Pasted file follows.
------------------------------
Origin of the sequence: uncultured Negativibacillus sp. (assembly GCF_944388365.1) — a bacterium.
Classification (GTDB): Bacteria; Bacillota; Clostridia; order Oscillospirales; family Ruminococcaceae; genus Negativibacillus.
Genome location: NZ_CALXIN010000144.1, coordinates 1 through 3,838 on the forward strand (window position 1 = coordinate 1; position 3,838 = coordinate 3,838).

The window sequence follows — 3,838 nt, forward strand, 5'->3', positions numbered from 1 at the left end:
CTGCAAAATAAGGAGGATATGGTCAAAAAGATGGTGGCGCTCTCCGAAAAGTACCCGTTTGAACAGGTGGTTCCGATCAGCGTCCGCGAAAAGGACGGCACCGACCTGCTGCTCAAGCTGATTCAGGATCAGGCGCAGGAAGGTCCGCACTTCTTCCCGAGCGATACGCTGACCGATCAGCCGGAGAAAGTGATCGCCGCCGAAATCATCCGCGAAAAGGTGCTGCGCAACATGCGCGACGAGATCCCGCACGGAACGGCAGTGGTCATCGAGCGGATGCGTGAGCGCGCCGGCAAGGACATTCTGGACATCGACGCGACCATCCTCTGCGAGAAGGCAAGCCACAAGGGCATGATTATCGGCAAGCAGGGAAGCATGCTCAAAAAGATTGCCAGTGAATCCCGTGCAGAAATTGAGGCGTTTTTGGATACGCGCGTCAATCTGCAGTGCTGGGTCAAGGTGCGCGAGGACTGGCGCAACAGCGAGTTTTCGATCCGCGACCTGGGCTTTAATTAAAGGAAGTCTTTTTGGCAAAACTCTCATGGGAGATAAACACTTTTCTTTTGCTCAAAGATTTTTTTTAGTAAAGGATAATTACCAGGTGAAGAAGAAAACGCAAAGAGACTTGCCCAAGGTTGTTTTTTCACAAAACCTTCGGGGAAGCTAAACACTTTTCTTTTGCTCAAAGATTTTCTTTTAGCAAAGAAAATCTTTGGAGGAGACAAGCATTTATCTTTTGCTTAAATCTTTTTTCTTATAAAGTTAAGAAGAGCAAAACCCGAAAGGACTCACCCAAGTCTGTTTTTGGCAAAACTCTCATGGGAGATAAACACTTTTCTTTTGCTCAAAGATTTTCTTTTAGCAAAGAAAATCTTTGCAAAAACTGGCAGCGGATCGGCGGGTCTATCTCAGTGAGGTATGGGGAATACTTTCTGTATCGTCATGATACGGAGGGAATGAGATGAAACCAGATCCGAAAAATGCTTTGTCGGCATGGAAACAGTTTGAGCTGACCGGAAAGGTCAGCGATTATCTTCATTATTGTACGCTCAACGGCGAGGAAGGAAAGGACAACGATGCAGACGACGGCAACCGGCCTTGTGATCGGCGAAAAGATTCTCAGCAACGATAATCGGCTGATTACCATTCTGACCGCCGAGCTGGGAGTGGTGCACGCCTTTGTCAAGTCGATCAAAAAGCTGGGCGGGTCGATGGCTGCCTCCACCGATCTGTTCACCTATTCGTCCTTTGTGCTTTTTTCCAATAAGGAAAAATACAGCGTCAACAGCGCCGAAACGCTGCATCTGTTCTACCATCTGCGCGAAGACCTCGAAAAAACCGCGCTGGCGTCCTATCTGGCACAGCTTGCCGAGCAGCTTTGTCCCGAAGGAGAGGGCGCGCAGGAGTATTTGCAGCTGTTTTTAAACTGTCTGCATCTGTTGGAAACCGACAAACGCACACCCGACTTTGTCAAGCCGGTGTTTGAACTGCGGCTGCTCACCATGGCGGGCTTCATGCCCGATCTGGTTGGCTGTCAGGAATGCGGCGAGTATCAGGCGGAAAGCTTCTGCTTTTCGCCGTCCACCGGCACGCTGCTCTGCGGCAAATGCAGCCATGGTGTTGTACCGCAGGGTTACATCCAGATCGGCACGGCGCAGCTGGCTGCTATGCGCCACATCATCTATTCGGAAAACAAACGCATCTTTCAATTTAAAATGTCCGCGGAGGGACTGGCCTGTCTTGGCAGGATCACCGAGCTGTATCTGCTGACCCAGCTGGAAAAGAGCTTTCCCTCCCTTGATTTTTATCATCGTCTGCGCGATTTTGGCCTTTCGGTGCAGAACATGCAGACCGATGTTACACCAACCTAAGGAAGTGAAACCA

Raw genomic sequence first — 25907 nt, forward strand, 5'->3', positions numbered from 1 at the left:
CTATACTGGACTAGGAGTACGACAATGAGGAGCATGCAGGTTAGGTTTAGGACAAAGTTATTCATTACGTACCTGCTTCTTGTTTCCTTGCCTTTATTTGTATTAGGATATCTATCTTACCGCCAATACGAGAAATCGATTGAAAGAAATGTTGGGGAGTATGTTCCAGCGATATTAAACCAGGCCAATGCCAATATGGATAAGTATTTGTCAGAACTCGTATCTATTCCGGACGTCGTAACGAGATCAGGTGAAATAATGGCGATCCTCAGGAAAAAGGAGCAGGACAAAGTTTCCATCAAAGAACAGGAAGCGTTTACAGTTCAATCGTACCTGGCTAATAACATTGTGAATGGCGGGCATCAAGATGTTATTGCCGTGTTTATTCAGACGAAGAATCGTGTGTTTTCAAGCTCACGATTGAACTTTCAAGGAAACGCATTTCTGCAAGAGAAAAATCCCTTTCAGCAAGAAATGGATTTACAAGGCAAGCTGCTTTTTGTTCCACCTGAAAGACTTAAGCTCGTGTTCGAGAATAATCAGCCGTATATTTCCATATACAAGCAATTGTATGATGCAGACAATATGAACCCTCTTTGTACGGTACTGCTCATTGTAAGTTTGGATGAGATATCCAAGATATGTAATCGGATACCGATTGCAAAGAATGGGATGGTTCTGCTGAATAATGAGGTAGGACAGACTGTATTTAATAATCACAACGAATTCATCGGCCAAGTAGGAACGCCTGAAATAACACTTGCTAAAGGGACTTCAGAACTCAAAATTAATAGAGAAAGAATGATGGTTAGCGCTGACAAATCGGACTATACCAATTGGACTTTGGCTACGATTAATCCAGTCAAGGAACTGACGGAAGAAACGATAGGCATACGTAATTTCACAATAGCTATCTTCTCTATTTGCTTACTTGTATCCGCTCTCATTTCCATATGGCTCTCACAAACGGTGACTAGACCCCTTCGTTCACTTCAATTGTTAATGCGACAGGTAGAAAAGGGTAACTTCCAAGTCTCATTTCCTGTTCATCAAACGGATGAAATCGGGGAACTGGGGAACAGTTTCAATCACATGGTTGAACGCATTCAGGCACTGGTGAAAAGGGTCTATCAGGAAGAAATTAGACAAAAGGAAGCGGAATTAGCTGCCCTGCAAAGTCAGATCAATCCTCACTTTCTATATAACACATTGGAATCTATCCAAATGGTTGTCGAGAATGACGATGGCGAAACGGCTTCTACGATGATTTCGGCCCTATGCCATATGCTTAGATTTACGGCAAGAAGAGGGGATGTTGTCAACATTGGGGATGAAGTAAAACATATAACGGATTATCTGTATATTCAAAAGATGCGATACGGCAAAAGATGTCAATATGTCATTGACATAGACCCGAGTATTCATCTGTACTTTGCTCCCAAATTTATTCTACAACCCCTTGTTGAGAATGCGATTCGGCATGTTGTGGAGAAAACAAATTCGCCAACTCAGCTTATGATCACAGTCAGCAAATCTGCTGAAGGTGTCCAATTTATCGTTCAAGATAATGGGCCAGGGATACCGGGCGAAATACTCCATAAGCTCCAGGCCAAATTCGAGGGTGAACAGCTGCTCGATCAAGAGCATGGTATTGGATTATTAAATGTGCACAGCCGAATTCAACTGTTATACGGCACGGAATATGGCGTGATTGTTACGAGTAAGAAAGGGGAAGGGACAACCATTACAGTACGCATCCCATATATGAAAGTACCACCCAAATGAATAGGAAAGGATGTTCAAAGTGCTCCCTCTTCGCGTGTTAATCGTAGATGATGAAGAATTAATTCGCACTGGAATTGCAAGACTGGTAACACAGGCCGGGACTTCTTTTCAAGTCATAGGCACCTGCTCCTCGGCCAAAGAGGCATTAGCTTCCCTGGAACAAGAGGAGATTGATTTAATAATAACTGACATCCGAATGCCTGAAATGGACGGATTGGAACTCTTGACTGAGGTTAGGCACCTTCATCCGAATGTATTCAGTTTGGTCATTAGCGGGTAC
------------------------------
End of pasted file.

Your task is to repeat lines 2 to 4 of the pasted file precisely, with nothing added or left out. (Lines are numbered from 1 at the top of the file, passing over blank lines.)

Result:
Classification (GTDB): Bacteria; Bacillota; Clostridia; order Oscillospirales; family Ruminococcaceae; genus Negativibacillus.
Genome location: NZ_CALXIN010000144.1, coordinates 1 through 3,838 on the forward strand (window position 1 = coordinate 1; position 3,838 = coordinate 3,838).

The window sequence follows — 3,838 nt, forward strand, 5'->3', positions numbered from 1 at the left end: